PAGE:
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Interacting Edge States of Fermionic Symmetry-Protected Topological Phases in Two Dimensions

by Joseph Sullivan, Meng Cheng

Submission summary

As Contributors: Meng Cheng
Arxiv Link:
Date submitted: 2019-08-23
Submitted by: Cheng, Meng
Submitted to: SciPost Physics
Discipline: Physics
Subject area: Condensed Matter Physics - Theory
Approach: Theoretical


Recently, it has been found that there exist symmetry-protected topological phases of fermions, which have no realizations in non-interacting fermionic systems or bosonic models. We study the edge states of such an intrinsically interacting fermionic SPT phase in two spatial dimensions, protected by $\mathbb{Z}_4\times\mathbb{Z}_2^T$ symmetry. We model the edge Hilbert space by replacing the internal $\mathbb{Z}_4$ symmetry with a spatial translation symmetry, and design an exactly solvable Hamiltonian for the edge model. We show that at low-energy the edge can be described by a two-component Luttinger liquid, with nontrivial symmetry transformations that can only be realized in strongly interacting systems. We further demonstrate the symmetry-protected gaplessness under various perturbations, and the bulk-edge correspondence in the theory.

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Anonymous Report 2 on 2019-11-4 Invited Report


The question studied by the authors, namely possible phases of edge mode of a topological phase due to interactions on the edge, is interesting and timely. The example that they work out is valuable and is written out clearly (Sections 3-5). Unfortunately, the introduction (Sections 1-2) is not well written, with many terms being left undefined ($Z_2^T$, FSPT, to state two examples), and many assumptions on prior knowledge of the reader being made. I propose that the authors make an effort to clarify the presentation in these sections. Once this is done, I recommend the paper for publication.

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Anonymous Report 1 on 2019-10-25 Invited Report


Interesting new result.


Poor presentation and incomplete references.


Summary of the manuscript:

The subject matter of this manuscript is the study of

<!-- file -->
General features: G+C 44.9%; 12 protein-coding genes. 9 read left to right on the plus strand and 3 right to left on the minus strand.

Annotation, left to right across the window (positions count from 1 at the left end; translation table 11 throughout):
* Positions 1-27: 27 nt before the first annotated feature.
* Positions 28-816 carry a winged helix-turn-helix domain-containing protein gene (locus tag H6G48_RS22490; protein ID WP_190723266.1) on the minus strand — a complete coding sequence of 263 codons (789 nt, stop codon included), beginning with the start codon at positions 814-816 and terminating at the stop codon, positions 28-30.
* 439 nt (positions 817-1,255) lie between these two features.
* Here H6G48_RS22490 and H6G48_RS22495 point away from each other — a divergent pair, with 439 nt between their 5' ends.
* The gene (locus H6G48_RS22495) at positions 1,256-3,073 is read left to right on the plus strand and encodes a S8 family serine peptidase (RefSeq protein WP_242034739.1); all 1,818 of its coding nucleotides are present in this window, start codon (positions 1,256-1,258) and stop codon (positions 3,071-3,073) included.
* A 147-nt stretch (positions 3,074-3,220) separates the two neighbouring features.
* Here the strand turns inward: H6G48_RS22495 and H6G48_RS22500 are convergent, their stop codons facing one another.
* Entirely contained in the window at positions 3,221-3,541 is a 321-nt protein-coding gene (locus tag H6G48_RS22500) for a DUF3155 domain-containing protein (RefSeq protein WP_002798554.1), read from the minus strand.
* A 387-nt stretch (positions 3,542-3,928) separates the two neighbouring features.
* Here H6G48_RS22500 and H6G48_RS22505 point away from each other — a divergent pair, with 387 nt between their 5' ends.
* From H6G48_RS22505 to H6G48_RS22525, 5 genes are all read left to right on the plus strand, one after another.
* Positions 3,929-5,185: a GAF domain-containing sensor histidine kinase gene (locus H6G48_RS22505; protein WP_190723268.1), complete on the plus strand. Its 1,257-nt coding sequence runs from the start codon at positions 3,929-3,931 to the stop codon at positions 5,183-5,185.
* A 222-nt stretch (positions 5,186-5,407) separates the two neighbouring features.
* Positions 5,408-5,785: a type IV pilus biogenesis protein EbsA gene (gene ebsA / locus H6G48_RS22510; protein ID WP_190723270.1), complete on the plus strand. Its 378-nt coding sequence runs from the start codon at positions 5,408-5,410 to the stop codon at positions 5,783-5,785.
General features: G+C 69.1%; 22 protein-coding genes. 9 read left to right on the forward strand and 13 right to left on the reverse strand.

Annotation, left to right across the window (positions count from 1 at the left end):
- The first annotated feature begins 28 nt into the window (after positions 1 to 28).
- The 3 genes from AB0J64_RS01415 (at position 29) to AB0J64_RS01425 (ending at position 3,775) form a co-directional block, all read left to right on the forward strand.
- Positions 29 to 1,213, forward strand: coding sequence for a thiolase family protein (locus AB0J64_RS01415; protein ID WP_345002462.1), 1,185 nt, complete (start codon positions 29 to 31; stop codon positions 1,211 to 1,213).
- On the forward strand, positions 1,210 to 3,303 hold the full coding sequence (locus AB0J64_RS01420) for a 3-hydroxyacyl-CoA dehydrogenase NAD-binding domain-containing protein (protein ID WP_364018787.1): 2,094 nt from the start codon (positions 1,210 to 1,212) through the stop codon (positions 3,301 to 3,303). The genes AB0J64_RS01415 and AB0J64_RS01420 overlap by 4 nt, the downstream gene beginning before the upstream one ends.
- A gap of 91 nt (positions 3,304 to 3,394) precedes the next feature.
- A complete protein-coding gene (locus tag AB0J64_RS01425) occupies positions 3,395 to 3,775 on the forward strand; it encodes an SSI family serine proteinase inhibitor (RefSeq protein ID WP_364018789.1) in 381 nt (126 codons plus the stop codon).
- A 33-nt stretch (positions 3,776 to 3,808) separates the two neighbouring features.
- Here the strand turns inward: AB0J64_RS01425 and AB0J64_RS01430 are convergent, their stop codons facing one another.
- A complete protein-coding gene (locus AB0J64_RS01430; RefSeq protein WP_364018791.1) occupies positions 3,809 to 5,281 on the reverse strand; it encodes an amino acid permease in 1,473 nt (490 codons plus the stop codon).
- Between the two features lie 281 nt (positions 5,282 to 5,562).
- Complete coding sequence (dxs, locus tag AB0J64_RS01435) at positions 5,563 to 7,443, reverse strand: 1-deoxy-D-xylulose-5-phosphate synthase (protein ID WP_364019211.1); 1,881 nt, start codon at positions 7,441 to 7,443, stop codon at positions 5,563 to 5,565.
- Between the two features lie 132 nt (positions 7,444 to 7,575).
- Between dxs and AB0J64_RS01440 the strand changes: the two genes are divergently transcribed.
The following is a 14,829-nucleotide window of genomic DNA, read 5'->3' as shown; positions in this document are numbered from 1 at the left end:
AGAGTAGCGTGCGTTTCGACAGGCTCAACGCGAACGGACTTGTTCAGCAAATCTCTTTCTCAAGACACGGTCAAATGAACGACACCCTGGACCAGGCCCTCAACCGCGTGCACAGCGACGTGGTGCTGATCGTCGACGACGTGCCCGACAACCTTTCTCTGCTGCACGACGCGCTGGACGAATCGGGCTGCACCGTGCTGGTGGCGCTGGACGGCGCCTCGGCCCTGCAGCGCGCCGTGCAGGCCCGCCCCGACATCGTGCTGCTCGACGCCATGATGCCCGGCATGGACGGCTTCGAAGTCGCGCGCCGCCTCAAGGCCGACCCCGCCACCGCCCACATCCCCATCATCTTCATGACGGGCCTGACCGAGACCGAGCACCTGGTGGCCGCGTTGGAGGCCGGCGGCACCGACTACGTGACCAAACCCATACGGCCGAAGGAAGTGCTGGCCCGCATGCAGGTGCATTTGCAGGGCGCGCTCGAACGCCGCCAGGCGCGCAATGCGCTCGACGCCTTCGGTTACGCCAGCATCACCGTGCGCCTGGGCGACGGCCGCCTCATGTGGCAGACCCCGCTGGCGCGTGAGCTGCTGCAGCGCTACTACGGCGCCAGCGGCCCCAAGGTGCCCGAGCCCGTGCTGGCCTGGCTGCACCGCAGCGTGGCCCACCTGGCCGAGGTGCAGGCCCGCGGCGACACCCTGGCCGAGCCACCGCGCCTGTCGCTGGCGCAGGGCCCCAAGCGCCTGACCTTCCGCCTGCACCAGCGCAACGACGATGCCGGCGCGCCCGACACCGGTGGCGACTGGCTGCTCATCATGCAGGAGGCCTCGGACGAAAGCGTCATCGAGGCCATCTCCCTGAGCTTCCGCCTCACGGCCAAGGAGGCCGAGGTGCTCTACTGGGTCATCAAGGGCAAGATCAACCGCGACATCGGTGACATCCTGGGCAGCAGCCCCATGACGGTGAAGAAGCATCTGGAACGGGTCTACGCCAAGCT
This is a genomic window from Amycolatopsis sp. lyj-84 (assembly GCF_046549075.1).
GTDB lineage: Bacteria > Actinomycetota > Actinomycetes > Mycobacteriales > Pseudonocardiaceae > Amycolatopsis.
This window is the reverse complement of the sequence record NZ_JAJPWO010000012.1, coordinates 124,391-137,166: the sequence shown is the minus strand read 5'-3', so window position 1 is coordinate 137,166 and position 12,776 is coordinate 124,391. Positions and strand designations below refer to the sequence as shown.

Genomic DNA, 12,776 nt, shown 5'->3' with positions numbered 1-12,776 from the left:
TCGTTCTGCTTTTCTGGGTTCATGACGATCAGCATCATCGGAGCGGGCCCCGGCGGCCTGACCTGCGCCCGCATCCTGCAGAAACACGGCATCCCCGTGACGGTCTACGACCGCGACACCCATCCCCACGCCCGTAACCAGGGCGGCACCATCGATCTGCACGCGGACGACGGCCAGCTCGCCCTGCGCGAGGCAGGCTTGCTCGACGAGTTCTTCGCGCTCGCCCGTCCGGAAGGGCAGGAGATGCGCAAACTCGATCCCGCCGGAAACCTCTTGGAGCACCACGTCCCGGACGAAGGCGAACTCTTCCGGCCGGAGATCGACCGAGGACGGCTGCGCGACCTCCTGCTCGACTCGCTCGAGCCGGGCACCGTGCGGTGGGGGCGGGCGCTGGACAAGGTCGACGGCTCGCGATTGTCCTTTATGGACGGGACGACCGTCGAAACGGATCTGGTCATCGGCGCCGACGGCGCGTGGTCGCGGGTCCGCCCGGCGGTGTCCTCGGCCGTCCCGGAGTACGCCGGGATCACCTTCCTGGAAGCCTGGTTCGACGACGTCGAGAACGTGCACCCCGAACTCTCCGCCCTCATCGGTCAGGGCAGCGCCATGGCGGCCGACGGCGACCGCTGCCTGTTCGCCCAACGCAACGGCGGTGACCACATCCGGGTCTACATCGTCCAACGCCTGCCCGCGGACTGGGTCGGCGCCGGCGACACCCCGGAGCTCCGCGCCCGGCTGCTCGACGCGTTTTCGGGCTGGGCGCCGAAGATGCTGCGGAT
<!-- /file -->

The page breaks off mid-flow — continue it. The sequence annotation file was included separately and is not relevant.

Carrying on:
fermionic symmetry-protected topological (FSPT) phase of maters in two-dimensional space. The idea of this manuscript, as I understood it, is the following.

Consider first an open Kitaev chain, i.e., a one-dimensional superconductor
that supports one Majorana zero mode at its left end and another one
at its right end. Impose symmetry under complex conjugation
so as to realize a fermionic symmetry protected topological (FSPT) phase
in the symmetry class BDI.

Second, consider a pair of such Kitaev chains, stacked on top of each others.
There are two Majorana zero modes on the left and two Majorana zero modes
on the right. The left (right) pair of Majorana zero modes combines into
a fermionic zero mode [the zero mode of a Schrieffer-Su-Heeger (SSH) chain]
localized on the left (right) side of the SSH chain.

Third, stack infinitely many such SSH chains. Because of the symmetry under
complex conjugation, there are infinitely many fermionic modes
localized at the left end of each SSH chains.
No one-body fermionic hopping between these fermionic zero modes
is allowed by the BDI symmetry.

The idea of the authors is to write down a quartic interaction
for the fermionic modes localized on the left sides of the SSH chains
that is invariant under (i) the representation of
the operation of complex conjugation for the original Majorana operators
and (ii) any translation along the stacking direction.
This fermionic model is an effectively one-dimensional lattice model
that respects fermionic parity but does not conserve the fermion number,
as it depends on a parameter $t\in\mathbb{R}$ compatible with the
conservation of the fermion number and a parameter $\Delta\in\mathbb{R}$
that breaks the U(1) global gauge symmetry down to $\mathbb{Z}_{2}$.

This effective one-dimensional fermionic Hamiltonian is solved exactly
by applying Jordan-Wigner transformations. It is found that there are
gapful phases separated by gapless phases in the phase diagram.
In the gapped phases, the representation of the operation of
complex conjugation for the original Majorana operators is always broken.
Moreover, the gapped phase with $t>0$ differs from the gapped phase with
$t<0$ in that translation by one lattice spacing
is also broken but not the product of the two broken symmetries
when $t<0$. The gapful phases thus always break spontaneously at least one of
the two protecting symmetries. These gapful phases are separated by
quantum critical lines in parameter space. By the bulk-edge correspondence,
these quantum critical lines are thus the signature of
fermionic symmetry protected topological phases in two-dimensional space.

Finally, a stability analysis of the boundary theory is performed at the
level of Abelian bosonization.


This manuscript is interesting and I believe that the results are solid.
Unfortunately, it is poorly written. I fear that
the first two sections in which the problem to be solved is motivated and